Paul Flores is denied bail while awaiting trial in Kristin Smart's disappearance

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Paul Flores is arrested by the San Luis Obispo Sheriffs Department on suspicion of murder of Kristin Smart
Paul Flores is arrested April 13 by the San Luis Obispo Sheriffs Department on suspicion of killing Kristin Smart. (San Luis Obispo Sheriff's Department)

A judge on Monday ordered that Paul Flores remain in a San Luis Obispo County jail as he awaits trial on charges he killed Kristin Smart during an attempted rape in 1996.

Superior Court Judge Craig B. Van Rooyen ruled there was a “substantial likelihood” that Flores, 44, would pose a danger to the public if he were granted bail and released before trial. The judge said he made the decision after reviewing information submitted under seal by investigators indicating Flores may have sexually assaulted other women.

The judge’s ruling came as police in Los Angeles and San Luis Obispo counties have continued to investigate sexual assaults they suspect Flores may have committed after Smart disappeared while he and she were students at Cal Poly San Luis Obispo.

San Luis Obispo prosecutors said last week they were investigating whether Flores sexually assaulted women in the San Pedro area, where he has lived for the last 15 years. And the Los Angeles Police Department disclosed that detectives had gathered evidence implicating Flores in two alleged sexual assaults. Redondo Beach police in 2013 presented a rape case against Flores to Los Angeles County prosecutors, who ultimately declined to file charges for lack of evidence.

Van Rooyen agreed that Flores’ father, Ruben Flores, who is charged as an accessory to Smart’s killing, should be granted bail. The bail amount will be decided after the father's assets are determined at a hearing Wednesday. Deputy Dist. Atty. Christopher Peuvrelle requested the accounting, saying the 80-year-old’s worth is “much higher than what he’s stated in the probation report.”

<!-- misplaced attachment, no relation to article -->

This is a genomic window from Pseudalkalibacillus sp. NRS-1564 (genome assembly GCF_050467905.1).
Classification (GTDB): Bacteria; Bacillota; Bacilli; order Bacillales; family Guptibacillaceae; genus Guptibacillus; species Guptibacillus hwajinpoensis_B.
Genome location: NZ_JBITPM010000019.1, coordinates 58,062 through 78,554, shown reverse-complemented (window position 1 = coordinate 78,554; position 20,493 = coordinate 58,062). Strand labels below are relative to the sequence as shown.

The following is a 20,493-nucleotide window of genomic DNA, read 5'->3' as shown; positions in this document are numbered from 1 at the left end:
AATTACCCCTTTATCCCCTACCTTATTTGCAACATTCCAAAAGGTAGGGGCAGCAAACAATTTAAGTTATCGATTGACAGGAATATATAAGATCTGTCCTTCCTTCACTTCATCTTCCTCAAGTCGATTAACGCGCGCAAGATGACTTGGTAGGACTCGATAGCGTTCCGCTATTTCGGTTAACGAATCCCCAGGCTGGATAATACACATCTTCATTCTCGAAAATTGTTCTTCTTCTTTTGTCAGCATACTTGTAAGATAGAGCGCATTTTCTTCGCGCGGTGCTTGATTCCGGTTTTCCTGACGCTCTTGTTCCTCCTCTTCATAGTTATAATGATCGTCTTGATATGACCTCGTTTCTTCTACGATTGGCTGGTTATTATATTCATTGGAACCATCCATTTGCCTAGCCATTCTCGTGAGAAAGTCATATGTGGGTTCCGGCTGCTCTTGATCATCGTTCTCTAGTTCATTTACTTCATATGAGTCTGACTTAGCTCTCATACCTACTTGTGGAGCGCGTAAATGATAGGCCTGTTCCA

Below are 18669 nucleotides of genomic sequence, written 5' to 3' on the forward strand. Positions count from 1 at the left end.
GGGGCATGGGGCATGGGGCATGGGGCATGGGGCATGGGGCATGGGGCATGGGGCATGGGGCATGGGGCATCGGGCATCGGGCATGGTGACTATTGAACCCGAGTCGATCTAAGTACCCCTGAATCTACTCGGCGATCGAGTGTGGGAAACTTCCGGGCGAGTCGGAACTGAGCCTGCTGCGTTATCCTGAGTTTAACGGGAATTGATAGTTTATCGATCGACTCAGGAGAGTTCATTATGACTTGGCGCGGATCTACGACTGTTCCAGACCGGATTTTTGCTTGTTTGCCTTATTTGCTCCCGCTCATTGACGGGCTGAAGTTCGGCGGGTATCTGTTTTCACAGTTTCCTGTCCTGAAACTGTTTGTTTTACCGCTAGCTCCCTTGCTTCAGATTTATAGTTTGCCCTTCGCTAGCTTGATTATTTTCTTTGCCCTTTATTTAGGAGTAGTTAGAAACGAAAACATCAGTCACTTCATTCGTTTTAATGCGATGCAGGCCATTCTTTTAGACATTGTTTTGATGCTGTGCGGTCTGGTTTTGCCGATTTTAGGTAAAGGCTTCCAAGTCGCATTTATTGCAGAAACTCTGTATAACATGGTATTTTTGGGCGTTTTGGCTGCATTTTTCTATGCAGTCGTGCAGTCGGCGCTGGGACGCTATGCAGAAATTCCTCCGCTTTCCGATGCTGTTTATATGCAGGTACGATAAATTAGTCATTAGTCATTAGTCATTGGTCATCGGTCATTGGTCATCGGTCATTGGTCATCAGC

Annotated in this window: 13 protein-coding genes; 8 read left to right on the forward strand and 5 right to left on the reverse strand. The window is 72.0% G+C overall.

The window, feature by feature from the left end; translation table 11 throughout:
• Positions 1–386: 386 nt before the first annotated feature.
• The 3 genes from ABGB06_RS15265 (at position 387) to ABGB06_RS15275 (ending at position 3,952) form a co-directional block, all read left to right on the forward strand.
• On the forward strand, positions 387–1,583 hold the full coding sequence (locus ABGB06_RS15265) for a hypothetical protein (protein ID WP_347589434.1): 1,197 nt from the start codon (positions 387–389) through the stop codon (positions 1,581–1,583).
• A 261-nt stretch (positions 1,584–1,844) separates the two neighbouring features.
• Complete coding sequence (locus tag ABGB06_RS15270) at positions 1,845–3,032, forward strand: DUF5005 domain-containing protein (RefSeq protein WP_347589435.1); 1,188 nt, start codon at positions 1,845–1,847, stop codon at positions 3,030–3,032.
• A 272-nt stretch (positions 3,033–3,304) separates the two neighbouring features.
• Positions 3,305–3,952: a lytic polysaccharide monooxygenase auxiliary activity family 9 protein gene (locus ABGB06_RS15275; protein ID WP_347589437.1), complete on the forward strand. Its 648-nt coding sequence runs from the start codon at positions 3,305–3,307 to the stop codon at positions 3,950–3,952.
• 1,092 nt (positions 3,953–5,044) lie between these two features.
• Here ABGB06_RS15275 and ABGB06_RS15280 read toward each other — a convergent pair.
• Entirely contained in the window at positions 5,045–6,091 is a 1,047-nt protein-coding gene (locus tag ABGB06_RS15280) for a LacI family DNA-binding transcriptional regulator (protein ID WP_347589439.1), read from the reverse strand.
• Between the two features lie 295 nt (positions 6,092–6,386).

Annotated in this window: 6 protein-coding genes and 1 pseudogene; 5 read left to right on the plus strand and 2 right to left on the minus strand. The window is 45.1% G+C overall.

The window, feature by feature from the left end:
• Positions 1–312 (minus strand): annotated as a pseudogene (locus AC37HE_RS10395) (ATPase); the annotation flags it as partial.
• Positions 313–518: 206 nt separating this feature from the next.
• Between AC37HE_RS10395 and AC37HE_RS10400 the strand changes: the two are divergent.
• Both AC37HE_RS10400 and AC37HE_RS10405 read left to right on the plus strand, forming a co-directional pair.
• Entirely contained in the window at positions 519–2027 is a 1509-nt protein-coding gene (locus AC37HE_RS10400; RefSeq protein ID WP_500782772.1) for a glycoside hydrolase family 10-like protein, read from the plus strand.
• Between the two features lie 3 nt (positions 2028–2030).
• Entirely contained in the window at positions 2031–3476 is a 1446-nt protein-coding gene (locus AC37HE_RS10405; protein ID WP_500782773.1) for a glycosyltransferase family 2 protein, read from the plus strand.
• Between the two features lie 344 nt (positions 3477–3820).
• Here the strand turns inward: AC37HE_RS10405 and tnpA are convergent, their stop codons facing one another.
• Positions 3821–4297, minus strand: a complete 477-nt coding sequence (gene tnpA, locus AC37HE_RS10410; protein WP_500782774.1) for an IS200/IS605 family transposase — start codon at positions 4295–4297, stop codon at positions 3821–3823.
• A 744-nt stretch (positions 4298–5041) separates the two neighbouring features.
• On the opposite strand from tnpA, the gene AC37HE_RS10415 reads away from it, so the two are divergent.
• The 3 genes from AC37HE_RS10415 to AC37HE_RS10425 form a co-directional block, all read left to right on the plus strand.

Paul Flores appeared in court Monday from jail via videoconference. Wearing a suit jacket, white shirt and striped tie, he pleaded not guilty to a charge of first-degree murder and “denies every allegation, special or otherwise,” said his attorney, Robert Sanger. His father also pleaded not guilty.

Their lawyers for the first time discussed the sealed affidavit that law enforcement officials submitted last week to a judge. Based on information presented in the document, the judge authorized the San Luis Obispo Sheriff’s Office to make an arrest in the nearly 25-year-old case.

Smart, a freshman at Cal Poly San Luis Obispo, was last seen around 2 a.m. on May 25, 1996, leaving an off-campus party. Two students told police they last saw her walking with Flores, also a freshman at the university. Flores has maintained through the years that he walked Smart to within a short distance of her dormitory and returned to his room. He has denied any involvement in her disappearance or any knowledge of her whereabouts. Smart’s body has never been found.

Sanger said the affidavit contained “very little” information that “has not been a matter of public record, blogging, speculation and whatnot for over 20 years.”

Describing the document as full of “double hearsay and speculation,” Sanger questioned why authorities had decided to bring charges now and asserted that from his review of the affidavit, “not much new has appeared.”

Peuvrelle said Sanger “must not have read the same warrant I did.” He argued that searches conducted in early 2020 yielded new information and a search of Ruben Flores’ home in Arroyo Grande last month turned up “substantial evidence.” He did not elaborate.

Ruben Flores’ attorney, Harold Mesick, said the evidence against his client — “if we can even call it evidence” — is “so minimal as to shock the conscience.”

Mesick indicated that authorities have cited irregular soil patterns at his client’s home as evidence of his guilt. But “there are many different, innocent explanations for why the soil was disturbed,” Mesick said. He accused authorities of seizing on “more than ambiguous” opinions of experts as proof that a crime had been committed.

Peuvrelle said only that Ruben Flores’ attorney had ignored facts that “support the only logical conclusion as to what was found” at the home last month.

Van Rooyen tentatively set a preliminary hearing in the son and father's case for July 6. Peuvrelle estimated that the hearing, in which prosecutors must convince a judge they have enough evidence to bring the defendants to trial, will last 12 court days.

This story originally appeared in Los Angeles Times.

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